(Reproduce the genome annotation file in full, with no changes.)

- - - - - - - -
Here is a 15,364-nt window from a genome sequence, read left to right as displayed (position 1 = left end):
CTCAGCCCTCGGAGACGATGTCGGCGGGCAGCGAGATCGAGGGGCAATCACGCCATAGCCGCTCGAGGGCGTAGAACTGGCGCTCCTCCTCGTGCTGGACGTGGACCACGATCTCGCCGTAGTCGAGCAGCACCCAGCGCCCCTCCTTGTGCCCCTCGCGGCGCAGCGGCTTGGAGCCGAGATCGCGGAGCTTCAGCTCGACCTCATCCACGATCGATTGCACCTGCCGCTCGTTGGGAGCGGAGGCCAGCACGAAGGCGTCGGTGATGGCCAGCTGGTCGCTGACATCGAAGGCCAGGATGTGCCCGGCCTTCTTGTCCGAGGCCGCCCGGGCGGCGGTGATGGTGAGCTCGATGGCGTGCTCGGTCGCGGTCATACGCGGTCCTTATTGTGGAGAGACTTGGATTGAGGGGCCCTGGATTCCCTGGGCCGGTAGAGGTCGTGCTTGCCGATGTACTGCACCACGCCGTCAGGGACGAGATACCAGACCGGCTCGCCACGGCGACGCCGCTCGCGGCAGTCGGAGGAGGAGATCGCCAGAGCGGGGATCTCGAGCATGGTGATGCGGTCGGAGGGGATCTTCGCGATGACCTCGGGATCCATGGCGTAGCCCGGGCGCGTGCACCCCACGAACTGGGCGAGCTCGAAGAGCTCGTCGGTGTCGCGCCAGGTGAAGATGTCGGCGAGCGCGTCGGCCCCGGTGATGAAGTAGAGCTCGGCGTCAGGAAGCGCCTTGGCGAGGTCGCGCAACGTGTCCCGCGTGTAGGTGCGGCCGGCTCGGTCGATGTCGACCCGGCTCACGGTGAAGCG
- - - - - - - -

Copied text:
Here is a 15,364-nt window from a genome sequence, read left to right as displayed (position 1 = left end):
CTCAGCCCTCGGAGACGATGTCGGCGGGCAGCGAGATCGAGGGGCAATCACGCCATAGCCGCTCGAGGGCGTAGAACTGGCGCTCCTCCTCGTGCTGGACGTGGACCACGATCTCGCCGTAGTCGAGCAGCACCCAGCGCCCCTCCTTGTGCCCCTCGCGGCGCAGCGGCTTGGAGCCGAGATCGCGGAGCTTCAGCTCGACCTCATCCACGATCGATTGCACCTGCCGCTCGTTGGGAGCGGAGGCCAGCACGAAGGCGTCGGTGATGGCCAGCTGGTCGCTGACATCGAAGGCCAGGATGTGCCCGGCCTTCTTGTCCGAGGCCGCCCGGGCGGCGGTGATGGTGAGCTCGATGGCGTGCTCGGTCGCGGTCATACGCGGTCCTTATTGTGGAGAGACTTGGATTGAGGGGCCCTGGATTCCCTGGGCCGGTAGAGGTCGTGCTTGCCGATGTACTGCACCACGCCGTCAGGGACGAGATACCAGACCGGCTCGCCACGGCGACGCCGCTCGCGGCAGTCGGAGGAGGAGATCGCCAGAGCGGGGATCTCGAGCATGGTGATGCGGTCGGAGGGGATCTTCGCGATGACCTCGGGATCCATGGCGTAGCCCGGGCGCGTGCACCCCACGAACTGGGCGAGCTCGAAGAGCTCGTCGGTGTCGCGCCAGGTGAAGATGTCGGCGAGCGCGTCGGCCCCGGTGATGAAGTAGAGCTCGGCGTCAGGAAGCGCCTTGGCGAGGTCGCGCAACGTGTCCCGCGTGTAGGTGCGGCCGGCTCGGTCGATGTCGACCCGGCTCACGGTGAAGCG